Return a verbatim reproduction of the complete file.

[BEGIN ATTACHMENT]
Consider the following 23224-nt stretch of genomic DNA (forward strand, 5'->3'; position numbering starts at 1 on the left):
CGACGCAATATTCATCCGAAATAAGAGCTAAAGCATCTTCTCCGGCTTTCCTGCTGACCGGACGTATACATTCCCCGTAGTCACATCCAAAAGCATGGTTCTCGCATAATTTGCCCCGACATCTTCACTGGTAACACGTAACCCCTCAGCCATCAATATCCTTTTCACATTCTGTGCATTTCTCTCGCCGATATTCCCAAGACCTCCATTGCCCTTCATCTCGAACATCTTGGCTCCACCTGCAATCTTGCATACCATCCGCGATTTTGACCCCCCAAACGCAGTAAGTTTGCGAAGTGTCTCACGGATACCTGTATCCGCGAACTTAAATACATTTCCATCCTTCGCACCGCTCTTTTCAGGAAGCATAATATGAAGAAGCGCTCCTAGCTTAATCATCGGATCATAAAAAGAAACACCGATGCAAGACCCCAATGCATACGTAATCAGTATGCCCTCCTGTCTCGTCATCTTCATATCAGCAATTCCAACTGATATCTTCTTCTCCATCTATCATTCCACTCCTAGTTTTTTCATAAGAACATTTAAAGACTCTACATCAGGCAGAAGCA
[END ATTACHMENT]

Consider the following 23224-nt stretch of genomic DNA (forward strand, 5'->3'; position numbering starts at 1 on the left):
CGACGCAATATTCATCCGAAATAAGAGCTAAAGCATCTTCTCCGGCTTTCCTGCTGACCGGACGTATACATTCCCCGTAGTCACATCCAAAAGCATGGTTCTCGCATAATTTGCCCCGACATCTTCACTGGTAACACGTAACCCCTCAGCCATCAATATCCTTTTCACATTCTGTGCATTTCTCTCGCCGATATTCCCAAGACCTCCATTGCCCTTCATCTCGAACATCTTGGCTCCACCTGCAATCTTGCATACCATCCGCGATTTTGACCCCCCAAACGCAGTAAGTTTGCGAAGTGTCTCACGGATACCTGTATCCGCGAACTTAAATACATTTCCATCCTTCGCACCGCTCTTTTCAGGAAGCATAATATGAAGAAGCGCTCCTAGCTTAATCATCGGATCATAAAAAGAAACACCGATGCAAGACCCCAATGCATACGTAATCAGTATGCCCTCCTGTCTCGTCATCTTCATATCAGCAATTCCAACTGATATCTTCTTCTCCATCTATCATTCCACTCCTAGTTTTTTCATAAGAACATTTAAAGACTCTACATCAGGCAGAAGCA